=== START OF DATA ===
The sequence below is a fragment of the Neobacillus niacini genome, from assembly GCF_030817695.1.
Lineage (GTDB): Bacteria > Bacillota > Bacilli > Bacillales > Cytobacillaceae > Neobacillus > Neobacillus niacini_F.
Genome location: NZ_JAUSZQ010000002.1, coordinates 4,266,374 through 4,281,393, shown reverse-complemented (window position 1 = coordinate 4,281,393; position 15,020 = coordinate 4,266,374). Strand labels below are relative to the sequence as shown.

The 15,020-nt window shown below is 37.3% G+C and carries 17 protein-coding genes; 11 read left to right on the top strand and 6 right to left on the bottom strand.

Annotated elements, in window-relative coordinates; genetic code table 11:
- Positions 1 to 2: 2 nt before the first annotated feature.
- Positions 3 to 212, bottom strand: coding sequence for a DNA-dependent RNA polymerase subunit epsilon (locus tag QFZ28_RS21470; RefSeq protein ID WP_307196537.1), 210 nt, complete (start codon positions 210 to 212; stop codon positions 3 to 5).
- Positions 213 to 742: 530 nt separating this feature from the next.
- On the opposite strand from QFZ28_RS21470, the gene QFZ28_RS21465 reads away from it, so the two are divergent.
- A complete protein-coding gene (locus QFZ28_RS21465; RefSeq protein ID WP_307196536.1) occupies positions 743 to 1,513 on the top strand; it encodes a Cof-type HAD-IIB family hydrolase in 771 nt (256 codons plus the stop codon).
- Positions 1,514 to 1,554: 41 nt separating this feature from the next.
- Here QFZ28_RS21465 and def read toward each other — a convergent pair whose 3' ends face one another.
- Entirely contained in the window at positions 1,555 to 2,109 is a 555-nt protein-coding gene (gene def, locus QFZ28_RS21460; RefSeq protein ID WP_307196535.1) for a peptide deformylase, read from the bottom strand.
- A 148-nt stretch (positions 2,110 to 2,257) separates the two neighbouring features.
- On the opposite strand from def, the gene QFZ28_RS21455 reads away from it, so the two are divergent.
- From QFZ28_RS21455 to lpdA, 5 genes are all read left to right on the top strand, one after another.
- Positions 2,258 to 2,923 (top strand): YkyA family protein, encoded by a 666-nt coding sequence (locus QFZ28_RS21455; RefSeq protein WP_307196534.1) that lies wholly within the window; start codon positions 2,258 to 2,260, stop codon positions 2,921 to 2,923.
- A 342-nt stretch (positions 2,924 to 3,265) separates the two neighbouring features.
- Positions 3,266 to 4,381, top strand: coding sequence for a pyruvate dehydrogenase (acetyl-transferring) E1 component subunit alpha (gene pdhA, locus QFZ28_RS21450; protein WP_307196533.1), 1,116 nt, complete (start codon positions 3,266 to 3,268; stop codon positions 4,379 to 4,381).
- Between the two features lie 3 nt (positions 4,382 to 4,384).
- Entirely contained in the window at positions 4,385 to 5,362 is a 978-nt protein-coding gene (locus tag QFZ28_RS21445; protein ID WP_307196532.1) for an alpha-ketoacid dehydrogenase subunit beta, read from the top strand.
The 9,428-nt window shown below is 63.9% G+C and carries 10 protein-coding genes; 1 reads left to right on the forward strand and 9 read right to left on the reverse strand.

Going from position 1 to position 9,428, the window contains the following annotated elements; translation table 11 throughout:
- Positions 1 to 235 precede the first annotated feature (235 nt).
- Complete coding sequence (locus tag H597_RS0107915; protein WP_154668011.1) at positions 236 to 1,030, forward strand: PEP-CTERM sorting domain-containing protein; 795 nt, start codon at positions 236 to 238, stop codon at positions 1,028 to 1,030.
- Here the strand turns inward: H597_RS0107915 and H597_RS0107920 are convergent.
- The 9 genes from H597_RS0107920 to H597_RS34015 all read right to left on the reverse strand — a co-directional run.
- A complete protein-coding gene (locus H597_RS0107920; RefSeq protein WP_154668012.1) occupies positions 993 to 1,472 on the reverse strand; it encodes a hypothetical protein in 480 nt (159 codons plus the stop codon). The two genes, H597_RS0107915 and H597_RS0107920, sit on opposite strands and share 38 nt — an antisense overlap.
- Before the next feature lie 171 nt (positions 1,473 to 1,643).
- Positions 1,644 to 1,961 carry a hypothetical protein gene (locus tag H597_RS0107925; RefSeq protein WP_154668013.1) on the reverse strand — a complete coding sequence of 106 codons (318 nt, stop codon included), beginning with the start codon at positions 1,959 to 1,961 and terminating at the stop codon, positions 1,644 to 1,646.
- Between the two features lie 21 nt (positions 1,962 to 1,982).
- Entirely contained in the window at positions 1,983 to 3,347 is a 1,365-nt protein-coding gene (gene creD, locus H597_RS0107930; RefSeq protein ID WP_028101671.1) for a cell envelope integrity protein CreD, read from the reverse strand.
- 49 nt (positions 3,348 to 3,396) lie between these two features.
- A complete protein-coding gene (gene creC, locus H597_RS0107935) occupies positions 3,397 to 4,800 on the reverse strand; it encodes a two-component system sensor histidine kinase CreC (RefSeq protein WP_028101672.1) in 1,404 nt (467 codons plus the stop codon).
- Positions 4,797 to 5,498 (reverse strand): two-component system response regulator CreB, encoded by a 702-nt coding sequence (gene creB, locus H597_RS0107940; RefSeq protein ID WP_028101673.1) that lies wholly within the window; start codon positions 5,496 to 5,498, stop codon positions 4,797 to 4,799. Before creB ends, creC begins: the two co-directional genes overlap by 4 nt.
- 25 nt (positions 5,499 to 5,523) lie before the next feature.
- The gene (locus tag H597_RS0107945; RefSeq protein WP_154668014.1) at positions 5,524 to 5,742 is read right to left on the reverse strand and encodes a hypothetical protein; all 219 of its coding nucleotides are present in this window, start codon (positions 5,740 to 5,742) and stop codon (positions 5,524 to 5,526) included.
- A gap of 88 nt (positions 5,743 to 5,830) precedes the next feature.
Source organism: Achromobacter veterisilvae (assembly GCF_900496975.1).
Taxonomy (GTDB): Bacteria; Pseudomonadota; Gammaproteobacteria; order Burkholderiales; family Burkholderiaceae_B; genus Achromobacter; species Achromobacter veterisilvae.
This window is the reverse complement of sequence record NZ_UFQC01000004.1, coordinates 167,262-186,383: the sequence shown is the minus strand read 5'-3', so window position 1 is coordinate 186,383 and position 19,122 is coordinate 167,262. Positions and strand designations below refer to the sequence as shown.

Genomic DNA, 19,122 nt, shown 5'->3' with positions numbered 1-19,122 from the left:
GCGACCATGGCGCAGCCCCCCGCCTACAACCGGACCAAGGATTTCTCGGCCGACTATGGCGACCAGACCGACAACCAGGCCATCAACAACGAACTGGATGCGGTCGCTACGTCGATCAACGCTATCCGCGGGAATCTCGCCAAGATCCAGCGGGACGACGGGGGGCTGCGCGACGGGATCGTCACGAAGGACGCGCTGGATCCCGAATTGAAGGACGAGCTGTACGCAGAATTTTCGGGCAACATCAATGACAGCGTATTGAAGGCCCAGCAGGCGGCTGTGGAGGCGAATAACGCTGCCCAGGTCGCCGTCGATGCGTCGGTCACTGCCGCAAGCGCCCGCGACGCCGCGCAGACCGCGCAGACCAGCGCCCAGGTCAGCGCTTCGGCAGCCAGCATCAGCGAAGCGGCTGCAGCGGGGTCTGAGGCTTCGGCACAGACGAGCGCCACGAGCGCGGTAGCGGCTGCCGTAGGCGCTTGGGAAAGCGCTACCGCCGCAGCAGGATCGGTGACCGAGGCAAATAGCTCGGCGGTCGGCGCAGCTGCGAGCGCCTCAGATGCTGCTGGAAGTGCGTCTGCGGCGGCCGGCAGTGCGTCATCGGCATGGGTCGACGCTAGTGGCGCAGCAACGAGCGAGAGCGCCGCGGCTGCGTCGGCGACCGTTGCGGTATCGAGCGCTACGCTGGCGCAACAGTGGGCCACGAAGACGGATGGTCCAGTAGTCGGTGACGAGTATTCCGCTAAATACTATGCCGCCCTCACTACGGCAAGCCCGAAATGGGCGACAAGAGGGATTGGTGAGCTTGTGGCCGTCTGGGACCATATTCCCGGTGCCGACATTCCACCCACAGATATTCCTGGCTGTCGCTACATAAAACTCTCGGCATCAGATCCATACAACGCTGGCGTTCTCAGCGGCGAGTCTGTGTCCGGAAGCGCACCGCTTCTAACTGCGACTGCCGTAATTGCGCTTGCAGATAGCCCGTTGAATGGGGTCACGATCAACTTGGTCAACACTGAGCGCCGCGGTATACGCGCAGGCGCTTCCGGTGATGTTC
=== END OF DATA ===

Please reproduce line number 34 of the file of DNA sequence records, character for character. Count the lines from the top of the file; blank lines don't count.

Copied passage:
- A complete protein-coding gene (gene creC, locus H597_RS0107935) occupies positions 3,397 to 4,800 on the reverse strand; it encodes a two-component system sensor histidine kinase CreC (RefSeq protein WP_028101672.1) in 1,404 nt (467 codons plus the stop codon).